Whoever trusts in his riches will fall, but the righteous will thrive like a green leaf.
Proverbs 11: 28 (NIV)
I became a follower of Jesus in December 1993. As I approach my tri-decade milestone, I recognize that there is a place of tension that exists in me. Over the years, I have identified the things that I need to inculcate as disciplines in my life that trend me towards another day of obedience to Christ. Daily, I spend time quietly with God. I journal and pray. I practice gratitude. I marshal my boundaries and (as much as possible) I practice “unconditional positive regard” for all whom I come across. I meditate on God’s word and expend my best efforts to commit some of it to memory. I do all these things, which are good. Yet I know that there is a place where I can turn these acts into my religion. I can be reduced to a legalism of routine. (See Luke 11:37-54)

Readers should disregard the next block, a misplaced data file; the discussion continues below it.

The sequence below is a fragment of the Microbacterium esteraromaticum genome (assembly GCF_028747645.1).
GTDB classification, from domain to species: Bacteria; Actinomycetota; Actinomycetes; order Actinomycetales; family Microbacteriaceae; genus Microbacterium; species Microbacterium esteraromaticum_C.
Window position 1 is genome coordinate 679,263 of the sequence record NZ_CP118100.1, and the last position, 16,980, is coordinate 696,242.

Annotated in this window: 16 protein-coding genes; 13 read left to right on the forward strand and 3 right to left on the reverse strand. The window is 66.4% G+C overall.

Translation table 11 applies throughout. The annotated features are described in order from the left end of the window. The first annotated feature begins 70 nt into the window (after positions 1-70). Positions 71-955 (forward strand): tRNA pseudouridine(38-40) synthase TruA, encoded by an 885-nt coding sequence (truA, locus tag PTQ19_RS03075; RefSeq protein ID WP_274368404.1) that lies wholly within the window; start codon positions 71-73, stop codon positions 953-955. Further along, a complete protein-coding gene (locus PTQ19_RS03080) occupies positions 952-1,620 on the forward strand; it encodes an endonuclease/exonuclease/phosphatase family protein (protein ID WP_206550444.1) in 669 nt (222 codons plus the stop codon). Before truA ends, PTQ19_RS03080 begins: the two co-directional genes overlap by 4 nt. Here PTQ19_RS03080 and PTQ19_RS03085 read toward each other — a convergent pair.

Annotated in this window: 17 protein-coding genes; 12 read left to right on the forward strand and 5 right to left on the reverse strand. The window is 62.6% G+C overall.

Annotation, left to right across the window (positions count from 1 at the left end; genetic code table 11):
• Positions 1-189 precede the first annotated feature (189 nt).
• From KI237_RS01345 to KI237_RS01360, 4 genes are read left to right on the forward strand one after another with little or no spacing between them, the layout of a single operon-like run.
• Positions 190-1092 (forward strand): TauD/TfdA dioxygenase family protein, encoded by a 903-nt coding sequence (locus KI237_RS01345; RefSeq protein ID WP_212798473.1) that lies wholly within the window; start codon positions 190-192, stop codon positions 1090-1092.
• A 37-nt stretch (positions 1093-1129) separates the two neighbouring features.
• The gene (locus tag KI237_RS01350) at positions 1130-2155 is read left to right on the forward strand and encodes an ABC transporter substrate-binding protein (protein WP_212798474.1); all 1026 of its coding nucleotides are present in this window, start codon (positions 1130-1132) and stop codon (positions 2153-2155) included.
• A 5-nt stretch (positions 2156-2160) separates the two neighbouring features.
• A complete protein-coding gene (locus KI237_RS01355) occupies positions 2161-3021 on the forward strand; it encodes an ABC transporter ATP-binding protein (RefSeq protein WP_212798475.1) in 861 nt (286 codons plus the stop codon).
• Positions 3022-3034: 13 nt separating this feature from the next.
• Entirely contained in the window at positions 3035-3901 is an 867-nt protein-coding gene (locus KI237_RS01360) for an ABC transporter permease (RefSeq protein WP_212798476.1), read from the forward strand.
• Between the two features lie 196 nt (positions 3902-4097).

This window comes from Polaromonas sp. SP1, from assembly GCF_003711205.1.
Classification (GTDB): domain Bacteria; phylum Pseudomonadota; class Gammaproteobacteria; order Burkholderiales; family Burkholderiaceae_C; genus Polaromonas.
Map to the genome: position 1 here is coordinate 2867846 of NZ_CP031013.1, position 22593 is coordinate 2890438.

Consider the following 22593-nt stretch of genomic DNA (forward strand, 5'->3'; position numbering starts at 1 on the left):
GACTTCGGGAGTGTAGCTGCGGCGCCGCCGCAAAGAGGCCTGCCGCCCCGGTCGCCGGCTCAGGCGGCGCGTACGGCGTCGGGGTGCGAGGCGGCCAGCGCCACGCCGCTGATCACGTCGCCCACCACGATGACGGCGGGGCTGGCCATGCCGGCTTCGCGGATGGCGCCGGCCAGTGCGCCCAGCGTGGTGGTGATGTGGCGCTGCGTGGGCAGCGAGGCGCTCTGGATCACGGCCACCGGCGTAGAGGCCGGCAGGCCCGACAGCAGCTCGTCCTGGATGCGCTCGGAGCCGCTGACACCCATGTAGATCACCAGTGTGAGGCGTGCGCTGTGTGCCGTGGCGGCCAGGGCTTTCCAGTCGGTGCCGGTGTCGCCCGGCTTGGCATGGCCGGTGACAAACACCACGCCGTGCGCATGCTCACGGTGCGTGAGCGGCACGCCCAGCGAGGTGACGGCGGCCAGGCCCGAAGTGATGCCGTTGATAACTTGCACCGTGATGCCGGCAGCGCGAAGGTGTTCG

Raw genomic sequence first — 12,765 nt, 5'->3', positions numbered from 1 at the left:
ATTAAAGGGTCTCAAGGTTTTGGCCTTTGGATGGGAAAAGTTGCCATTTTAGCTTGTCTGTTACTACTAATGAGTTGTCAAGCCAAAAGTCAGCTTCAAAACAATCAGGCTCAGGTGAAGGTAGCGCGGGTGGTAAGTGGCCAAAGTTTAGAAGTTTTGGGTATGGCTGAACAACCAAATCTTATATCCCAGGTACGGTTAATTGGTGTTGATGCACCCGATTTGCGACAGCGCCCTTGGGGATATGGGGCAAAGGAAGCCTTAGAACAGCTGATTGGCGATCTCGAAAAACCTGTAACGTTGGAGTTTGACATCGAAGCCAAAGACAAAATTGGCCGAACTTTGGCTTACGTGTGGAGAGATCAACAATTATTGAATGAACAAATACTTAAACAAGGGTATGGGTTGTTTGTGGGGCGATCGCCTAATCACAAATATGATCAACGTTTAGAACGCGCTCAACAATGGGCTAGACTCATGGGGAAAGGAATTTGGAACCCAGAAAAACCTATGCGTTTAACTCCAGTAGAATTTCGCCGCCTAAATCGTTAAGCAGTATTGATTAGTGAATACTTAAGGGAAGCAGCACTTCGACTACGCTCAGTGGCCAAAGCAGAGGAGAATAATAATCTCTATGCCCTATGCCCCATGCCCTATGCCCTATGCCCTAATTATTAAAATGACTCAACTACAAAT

If I persist in these disciplines, then there is a high likelihood that I will continue to remain outwardly holy and pure. Inwardly, however, I run the risk of not experiencing the freedom and spiritual renewal that comes by trusting in Christ (Matthew 7:13-14).
We must challenge ourselves to grow continually in our ability to connect our routines to the ultimate goal of spiritual maturity. As much as we yearn for continued Christian virtue, we must desire growth even more. All that we do must result in growth, increased self-discovery and a closer relationship with God and others. This then drives the natural outcomes of sanity, transparency, congruence, and authenticity. Any other progression is legalism – a life bounded by rules that regulate outward behavior.
Legalism is temptingly seductive because it presents a short cut to worldly recognition of behavioral perfection – a process that is well facilitated by the enemy (John 8:44). It circumvents the hard effort that is required for spiritual growth through curiosity, discomfort, and vulnerability.
Legalism says, “it is ok to repeat the same routine to achieve an outward pattern that reflects all that is virtuous and morally good”. Maturity says, “risk vulnerability through the application of spiritual disciplines to grow in Christ every day”. Choose maturity.